A dozen Zim journalists on US payroll


A dozen Zimbabwe journalists and broadcasters working for the Voice of America have been paid just over US$2 million by the United States government over the past eight years to broadcast news that the American taxpayer is not even allowed to hear.

Figures compiled by The Insider show that American taxpayers have paid US$2.1 million to 12 Zimbabwean journalists since 2004 when the Voice of America launched its propaganda radio station Studio 7 which broadcasts to Zimbabwe in the country’s three major languages: English, Shona and Ndebele.

The Voice of America is prohibited by law from broadcasting directly to American citizens to protect the American public from propaganda actions by its own government but VOA claims to be “a trusted source of news and information since 1942”.

The figures paid to the Zimbabwean journalists have to be disclosed under the Federal Funding Accountability and Transparency Act to provide the public with information about how their tax dollars are spent.

The government does not just disclose how much it paid each journalist but the number of contracts it entered into with the journalist and the address of the journalist at the time of signing.

A search by The Insider showed that there are at least one dozen Zimbabwean journalists being paid directly by the United States government.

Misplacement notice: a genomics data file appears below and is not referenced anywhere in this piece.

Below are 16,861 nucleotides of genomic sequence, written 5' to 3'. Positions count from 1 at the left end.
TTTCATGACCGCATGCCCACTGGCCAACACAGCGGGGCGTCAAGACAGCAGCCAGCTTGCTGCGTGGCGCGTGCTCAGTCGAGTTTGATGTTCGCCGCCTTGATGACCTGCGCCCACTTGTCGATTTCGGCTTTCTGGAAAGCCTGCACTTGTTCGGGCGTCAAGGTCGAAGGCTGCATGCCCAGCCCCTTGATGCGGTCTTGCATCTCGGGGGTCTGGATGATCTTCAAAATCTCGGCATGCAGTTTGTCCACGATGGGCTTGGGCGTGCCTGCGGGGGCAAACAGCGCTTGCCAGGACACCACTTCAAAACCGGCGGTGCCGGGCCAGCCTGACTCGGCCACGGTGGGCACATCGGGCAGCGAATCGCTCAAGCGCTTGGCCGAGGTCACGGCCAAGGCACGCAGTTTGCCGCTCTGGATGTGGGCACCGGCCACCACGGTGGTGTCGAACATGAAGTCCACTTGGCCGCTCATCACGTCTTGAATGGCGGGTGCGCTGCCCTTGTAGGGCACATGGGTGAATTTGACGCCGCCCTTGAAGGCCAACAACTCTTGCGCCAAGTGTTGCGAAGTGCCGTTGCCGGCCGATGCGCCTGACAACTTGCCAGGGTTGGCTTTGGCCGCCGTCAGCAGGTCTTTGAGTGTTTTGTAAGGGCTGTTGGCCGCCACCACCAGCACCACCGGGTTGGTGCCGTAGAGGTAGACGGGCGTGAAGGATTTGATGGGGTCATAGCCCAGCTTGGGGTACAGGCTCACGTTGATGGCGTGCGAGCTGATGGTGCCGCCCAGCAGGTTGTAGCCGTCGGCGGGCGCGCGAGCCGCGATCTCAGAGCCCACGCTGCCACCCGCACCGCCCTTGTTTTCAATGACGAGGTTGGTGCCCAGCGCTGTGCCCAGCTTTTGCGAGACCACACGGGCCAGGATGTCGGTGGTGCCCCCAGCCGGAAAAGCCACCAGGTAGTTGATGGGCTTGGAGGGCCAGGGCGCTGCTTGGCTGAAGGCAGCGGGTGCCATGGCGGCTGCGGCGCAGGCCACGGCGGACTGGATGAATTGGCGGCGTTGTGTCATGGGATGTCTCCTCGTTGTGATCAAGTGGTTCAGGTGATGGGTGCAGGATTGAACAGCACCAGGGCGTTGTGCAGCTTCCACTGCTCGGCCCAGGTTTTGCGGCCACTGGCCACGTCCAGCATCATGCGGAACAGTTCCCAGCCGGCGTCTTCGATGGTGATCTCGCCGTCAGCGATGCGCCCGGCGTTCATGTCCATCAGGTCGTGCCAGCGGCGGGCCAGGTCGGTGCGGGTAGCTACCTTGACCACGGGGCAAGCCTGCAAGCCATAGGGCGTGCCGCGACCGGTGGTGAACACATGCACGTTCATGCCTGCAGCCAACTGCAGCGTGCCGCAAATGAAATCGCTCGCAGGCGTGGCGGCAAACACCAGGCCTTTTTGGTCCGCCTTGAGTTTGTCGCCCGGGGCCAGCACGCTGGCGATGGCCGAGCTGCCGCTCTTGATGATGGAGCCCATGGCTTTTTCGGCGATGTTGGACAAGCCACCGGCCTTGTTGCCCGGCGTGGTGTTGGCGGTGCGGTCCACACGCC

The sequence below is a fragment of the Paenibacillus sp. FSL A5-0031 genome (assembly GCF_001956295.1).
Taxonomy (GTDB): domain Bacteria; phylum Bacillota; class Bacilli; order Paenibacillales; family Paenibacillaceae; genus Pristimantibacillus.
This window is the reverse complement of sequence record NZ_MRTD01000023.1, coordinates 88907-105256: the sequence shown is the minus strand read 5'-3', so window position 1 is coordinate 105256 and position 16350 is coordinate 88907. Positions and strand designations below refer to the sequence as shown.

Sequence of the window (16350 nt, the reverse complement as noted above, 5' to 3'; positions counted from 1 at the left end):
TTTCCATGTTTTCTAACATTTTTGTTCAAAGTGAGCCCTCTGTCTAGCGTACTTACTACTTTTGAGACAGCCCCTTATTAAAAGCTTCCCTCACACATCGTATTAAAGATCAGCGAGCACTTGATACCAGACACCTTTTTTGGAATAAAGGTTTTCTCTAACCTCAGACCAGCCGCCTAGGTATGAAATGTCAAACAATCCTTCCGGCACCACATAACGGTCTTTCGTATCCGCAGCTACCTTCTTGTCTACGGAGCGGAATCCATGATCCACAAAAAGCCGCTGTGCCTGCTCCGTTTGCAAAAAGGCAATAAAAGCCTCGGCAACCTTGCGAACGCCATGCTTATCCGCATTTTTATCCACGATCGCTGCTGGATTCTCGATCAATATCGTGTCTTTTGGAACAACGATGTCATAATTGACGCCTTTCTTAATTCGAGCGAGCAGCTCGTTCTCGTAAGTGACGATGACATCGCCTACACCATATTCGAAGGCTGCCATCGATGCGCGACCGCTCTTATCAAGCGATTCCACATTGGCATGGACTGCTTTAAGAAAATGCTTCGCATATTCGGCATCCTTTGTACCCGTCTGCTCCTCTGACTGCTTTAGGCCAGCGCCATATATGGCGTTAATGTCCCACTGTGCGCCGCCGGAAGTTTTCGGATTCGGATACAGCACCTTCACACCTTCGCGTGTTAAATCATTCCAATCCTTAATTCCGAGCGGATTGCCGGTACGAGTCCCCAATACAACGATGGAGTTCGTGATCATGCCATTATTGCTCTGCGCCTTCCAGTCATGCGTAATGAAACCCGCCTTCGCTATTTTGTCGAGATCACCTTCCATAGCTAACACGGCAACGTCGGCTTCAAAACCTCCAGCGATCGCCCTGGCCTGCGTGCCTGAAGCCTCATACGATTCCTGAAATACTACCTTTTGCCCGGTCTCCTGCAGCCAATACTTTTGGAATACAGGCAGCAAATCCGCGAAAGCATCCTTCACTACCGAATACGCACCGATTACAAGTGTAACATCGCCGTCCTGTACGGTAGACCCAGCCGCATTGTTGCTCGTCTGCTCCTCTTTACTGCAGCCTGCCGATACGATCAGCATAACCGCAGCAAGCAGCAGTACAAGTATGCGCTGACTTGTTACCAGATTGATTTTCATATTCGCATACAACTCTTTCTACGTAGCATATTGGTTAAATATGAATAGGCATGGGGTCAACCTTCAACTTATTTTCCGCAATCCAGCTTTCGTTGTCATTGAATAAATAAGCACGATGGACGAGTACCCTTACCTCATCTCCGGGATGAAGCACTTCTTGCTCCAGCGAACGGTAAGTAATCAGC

Those identified by The Insider were: Marvellous Nyahuye, Christopher Gande, Blessing Zulu, Gibbs Dube, Sandra Nyaira, Kandemiiri Jonga, Praxedes Jeremiah, Ntungamili Nkomo, Sithandekile Mhlanga, Tatenda Gumbo, Brenda Moyo and Violet Gonda.

Topping the list was Praxedes Jeremiah who earned $311 893 followed by Christopher Gande with $266 264.

Marvellous Nyahuye was in third place with $253 955 followed by Blessing Zulu with $231 681.

Sithandekile Mhlanga was paid $209 120, taking fifth place followed by Kandemiiri Jonga who had $191 617.

Sandra Nyaira took seventh place with $161 801 followed by Brenda Moyo with $153 773.

Ntungamili got $139 270, followed by Tatenda Gumbo with $80 247, Gibbs Dube with $57 550 and finally Violet Gonda with $53 112.

Information Minister Jonathan Moyo first raised the issue that some journalists were stringing for Studio 7 in 2004 and some, including Sithandekile Mhlanga, were fired by their employers but this was scoffed at as Moyo’s propaganda.


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Charles Rukuni
The Insider is a political and business bulletin about Zimbabwe, edited by Charles Rukuni. Founded in 1990, it was a printed 12-page subscription only newsletter until 2003 when Zimbabwe's hyper-inflation made it impossible to continue printing.


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